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  • Print publication year: 2008
  • Online publication date: June 2012

5 - The freedom of the will: psychological dimensions

Summary

Hegel's idea is that freedom does not involve being the center of causal agency, nor in merely being free from external constraints in satisfying what we happen to want, nor in conforming to or realizing the essence of human being as a distinct species, nor in being the vehicle for the self-realization of Cosmic spirit. This raises the stakes for him in coming up with a clear positive answer to the question because he certainly also thinks that everything of value in human life depends on actualizing freedom adequately. He thinks this because he believes that any value that gives my life meaning, secures a guiding commitment that can be sustained over time, makes possible genuinely “leading a life,” presupposes a Rousseauian point that Hegel fully accepts: that nothing can be a genuine value for me unless it can be a value to me; in his terms, unless I can recognize myself in what is proposed as a good for me, and that means: unless I am free. And he accepts a Kantian point that such identification or non-alienation requires a certain sort of responsiveness to reason; what sort being the central question. Being able to “stand behind” a deed with justificatory reasons is how I can claim the deed as my own or “own up to it.”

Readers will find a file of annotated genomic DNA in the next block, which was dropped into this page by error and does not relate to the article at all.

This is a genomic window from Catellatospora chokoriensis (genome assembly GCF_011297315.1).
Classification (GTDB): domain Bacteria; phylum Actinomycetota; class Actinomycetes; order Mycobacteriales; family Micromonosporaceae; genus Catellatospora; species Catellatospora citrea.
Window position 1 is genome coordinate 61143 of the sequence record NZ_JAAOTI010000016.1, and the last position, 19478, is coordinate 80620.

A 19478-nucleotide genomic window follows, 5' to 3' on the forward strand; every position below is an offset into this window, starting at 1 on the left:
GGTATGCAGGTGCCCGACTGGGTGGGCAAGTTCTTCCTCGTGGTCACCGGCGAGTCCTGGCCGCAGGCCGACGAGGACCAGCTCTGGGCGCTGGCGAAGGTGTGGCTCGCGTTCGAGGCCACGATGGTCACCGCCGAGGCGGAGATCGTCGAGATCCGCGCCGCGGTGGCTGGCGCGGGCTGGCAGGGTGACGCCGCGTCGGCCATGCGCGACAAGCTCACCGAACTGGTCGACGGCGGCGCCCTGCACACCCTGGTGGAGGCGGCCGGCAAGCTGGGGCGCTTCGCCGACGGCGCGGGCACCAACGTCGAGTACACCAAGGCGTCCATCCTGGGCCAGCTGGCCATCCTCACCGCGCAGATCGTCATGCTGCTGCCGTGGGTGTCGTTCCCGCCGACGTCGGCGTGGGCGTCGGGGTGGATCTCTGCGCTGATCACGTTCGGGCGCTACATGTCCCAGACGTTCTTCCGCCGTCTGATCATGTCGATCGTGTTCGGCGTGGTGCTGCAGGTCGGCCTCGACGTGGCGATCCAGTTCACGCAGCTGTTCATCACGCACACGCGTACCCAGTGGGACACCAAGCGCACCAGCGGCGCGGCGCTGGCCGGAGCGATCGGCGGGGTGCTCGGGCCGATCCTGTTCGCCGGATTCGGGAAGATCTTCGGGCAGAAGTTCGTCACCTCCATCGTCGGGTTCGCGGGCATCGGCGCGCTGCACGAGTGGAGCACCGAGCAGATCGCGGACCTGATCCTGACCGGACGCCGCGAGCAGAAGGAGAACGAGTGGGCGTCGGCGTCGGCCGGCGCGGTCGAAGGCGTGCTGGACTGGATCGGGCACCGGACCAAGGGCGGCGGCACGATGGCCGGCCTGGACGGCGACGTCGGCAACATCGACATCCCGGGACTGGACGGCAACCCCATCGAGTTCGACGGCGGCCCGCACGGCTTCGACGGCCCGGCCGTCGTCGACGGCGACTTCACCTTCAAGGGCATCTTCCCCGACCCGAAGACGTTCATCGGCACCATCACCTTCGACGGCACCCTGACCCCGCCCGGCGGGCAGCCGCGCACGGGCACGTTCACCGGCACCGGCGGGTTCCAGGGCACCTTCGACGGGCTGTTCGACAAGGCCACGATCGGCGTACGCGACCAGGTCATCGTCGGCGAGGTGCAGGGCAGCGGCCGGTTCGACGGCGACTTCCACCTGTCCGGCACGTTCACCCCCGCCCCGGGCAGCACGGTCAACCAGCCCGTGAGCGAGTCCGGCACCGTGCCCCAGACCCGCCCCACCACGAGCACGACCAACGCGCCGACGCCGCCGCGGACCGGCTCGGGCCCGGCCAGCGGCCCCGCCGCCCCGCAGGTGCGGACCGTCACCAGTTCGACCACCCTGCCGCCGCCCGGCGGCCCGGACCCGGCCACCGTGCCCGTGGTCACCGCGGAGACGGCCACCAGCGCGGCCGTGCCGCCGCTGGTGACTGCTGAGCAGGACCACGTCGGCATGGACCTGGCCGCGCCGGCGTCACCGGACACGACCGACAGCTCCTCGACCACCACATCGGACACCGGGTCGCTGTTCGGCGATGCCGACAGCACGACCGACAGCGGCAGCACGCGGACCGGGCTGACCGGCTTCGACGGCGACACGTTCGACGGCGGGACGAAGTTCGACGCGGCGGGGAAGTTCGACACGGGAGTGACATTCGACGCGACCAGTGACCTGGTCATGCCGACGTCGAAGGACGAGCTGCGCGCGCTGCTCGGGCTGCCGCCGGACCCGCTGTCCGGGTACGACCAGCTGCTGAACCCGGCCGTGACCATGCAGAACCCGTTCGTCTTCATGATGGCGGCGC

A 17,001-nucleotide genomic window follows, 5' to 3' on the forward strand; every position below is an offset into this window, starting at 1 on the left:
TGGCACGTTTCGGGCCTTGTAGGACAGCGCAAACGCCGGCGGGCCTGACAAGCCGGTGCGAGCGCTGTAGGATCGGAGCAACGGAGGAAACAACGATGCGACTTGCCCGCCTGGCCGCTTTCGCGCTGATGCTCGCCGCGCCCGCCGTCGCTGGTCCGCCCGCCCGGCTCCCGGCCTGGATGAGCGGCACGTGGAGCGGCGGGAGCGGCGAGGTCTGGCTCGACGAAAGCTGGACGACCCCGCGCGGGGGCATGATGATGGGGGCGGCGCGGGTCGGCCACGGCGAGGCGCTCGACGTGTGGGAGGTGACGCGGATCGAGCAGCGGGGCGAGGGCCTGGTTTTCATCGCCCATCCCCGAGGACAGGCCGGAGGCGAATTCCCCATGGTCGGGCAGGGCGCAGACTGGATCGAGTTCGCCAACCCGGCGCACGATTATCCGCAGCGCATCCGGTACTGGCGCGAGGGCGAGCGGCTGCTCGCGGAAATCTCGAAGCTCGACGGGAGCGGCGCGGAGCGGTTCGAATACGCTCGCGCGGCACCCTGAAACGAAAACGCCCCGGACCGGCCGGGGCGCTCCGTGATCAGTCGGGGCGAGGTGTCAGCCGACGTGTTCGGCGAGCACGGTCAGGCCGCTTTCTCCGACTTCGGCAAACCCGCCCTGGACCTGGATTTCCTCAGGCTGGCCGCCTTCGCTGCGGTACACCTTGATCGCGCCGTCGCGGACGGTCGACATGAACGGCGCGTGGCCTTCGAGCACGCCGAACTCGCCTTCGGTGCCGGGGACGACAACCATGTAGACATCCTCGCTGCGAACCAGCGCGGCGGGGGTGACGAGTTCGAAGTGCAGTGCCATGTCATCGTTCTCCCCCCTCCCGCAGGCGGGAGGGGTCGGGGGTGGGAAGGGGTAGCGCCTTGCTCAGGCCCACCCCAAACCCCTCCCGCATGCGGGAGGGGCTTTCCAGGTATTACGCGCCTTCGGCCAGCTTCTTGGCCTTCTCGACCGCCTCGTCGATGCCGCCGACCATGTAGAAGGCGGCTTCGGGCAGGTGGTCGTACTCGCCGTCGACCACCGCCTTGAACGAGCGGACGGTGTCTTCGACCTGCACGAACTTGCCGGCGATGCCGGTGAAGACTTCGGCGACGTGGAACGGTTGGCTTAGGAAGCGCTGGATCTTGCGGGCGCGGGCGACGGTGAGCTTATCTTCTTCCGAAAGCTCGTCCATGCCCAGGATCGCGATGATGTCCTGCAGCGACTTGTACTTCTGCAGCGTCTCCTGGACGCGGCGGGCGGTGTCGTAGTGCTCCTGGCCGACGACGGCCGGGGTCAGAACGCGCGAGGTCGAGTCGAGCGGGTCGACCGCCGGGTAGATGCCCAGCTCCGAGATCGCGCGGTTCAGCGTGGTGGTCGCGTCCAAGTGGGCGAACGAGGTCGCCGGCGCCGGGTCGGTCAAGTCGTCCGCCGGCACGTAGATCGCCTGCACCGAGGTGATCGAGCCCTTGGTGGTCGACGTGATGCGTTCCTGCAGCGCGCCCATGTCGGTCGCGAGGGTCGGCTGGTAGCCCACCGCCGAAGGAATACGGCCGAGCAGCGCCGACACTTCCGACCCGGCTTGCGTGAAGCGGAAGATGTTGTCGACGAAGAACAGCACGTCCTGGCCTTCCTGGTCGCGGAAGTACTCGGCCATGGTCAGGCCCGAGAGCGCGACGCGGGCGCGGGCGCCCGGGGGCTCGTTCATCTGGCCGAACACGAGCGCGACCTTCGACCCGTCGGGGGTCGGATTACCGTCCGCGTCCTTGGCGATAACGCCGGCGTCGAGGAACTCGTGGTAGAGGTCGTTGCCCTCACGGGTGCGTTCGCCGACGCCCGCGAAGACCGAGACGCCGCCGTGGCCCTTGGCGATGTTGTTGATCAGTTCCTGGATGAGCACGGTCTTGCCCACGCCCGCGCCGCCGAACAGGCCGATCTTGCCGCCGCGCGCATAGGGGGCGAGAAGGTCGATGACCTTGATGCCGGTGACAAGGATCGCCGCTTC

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Hegel's Practical Philosophy
  • Online ISBN: 9780511808005
  • Book DOI: https://doi.org/10.1017/CBO9780511808005
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